LOUISE Hazel has revealed how a five-year-old fan inspired her to launch a comeback in the London 2012 heptathlon
Louise Hazel, right, and Katarina Johnson-Thompson, left, congratulate Jessica Ennis on winning the women's heptathlon. Picture: RICHARD PELHAM/NOPP
March’s golden girl was holding her head in her hands on Friday after a disastrous high jump saw her slide down the leaderboard to second last.
“I just bombed out,” she said. “Then I turned around and saw a little five-year-old girl in the crowd and I heard her say ‘We love you Louise’.
“That’s when I knew it was time to grit my teeth.”
Over the next 24 hours, Hazel showed the world her fighting Fen spirit. She clocked a season’s best in the 200m and the long jump, before throwing an incredible personal best in the javelin.
Friday, 10.05am – 100m HURDLES: Hazel clocks 13.48secs to finish fourth in her heat. The time is about 0.25secs outside her personal best.
Friday, 11.15am – HIGH JUMP: Disaster strikes as Hazel manages just 1.59m – a long way off her personal best of 1.74m. The shock result relegates her to second last in the standings.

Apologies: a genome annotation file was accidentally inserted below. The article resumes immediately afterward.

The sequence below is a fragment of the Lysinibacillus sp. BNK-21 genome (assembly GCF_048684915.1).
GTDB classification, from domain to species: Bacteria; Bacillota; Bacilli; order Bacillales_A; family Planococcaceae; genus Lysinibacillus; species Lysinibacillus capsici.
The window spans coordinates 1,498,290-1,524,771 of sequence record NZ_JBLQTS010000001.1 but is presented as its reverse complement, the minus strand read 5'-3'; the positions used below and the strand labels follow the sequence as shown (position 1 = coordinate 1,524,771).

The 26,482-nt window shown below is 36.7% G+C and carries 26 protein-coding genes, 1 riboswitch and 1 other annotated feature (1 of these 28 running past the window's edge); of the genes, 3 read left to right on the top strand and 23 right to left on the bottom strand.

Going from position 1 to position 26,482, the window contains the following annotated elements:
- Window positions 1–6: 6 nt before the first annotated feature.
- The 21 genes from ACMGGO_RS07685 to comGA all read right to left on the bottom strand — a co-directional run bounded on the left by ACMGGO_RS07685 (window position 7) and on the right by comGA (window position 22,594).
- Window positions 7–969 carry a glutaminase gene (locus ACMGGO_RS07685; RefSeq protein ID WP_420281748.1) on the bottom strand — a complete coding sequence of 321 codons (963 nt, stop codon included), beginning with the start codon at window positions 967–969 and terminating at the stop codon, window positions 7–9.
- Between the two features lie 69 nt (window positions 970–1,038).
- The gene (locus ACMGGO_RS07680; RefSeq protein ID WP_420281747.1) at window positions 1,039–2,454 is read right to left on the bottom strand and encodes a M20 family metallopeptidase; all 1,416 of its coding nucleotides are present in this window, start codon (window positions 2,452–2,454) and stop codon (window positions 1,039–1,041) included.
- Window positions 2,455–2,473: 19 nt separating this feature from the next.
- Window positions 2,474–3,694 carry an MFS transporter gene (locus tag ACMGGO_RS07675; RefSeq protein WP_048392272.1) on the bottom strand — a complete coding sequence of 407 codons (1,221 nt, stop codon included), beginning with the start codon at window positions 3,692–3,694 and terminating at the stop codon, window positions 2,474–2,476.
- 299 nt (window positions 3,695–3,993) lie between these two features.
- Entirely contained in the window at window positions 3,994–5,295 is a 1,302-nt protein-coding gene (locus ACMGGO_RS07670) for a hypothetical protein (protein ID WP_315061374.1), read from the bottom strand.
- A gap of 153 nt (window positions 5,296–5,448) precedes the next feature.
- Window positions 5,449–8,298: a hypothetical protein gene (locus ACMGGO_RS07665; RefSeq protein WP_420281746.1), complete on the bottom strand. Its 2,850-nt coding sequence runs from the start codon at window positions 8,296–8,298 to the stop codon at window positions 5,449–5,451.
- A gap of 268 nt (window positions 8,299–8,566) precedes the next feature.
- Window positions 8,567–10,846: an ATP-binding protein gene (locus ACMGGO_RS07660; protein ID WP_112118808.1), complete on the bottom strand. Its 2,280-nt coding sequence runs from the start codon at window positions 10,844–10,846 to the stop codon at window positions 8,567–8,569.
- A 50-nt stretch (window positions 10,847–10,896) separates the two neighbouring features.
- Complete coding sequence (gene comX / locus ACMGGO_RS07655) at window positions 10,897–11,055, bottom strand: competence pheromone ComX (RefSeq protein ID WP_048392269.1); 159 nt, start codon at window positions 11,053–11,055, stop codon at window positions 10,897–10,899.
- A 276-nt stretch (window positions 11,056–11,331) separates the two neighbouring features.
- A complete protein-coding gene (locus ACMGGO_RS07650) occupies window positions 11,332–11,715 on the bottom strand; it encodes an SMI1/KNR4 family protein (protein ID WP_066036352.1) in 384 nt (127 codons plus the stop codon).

Friday, 7pm – SHOT PUT: The fightback begins as Hazel hurls the shot 12.81m – just a few inches short of her personal best.
Friday, 8.45pm – 200m: Hazel powers past reigning Olympic champion Natallia Dobrynska to win her 200m heat, clocking a season’s best of 24.48secs.
Saturday, 10.05am – LONG JUMP: It’s another season’s best as Hazel leaps 5.77m.
Saturday, 12.05pm – JAVELIN: The crowd erupt in the Olympic Stadium as Hazel throws a personal best 47.38m. She hailed the throw as “phenomenal” and said it was her highlight of the Games.
Saturday, 8.35pm – 800m: March’s Olympian seals a courageous effort by finishing third in her heat, in a time of 2:18.78.
The results meant Hazel finished 27th with 5856 points – but it was the courageous comeback she was most proud of.
“After the high jump I was shocked and disappointed,” she said. “But then I thought ‘game on’.
“I told myself that there will always be winners and losers but it’s most important that I show my true character and my inner fight.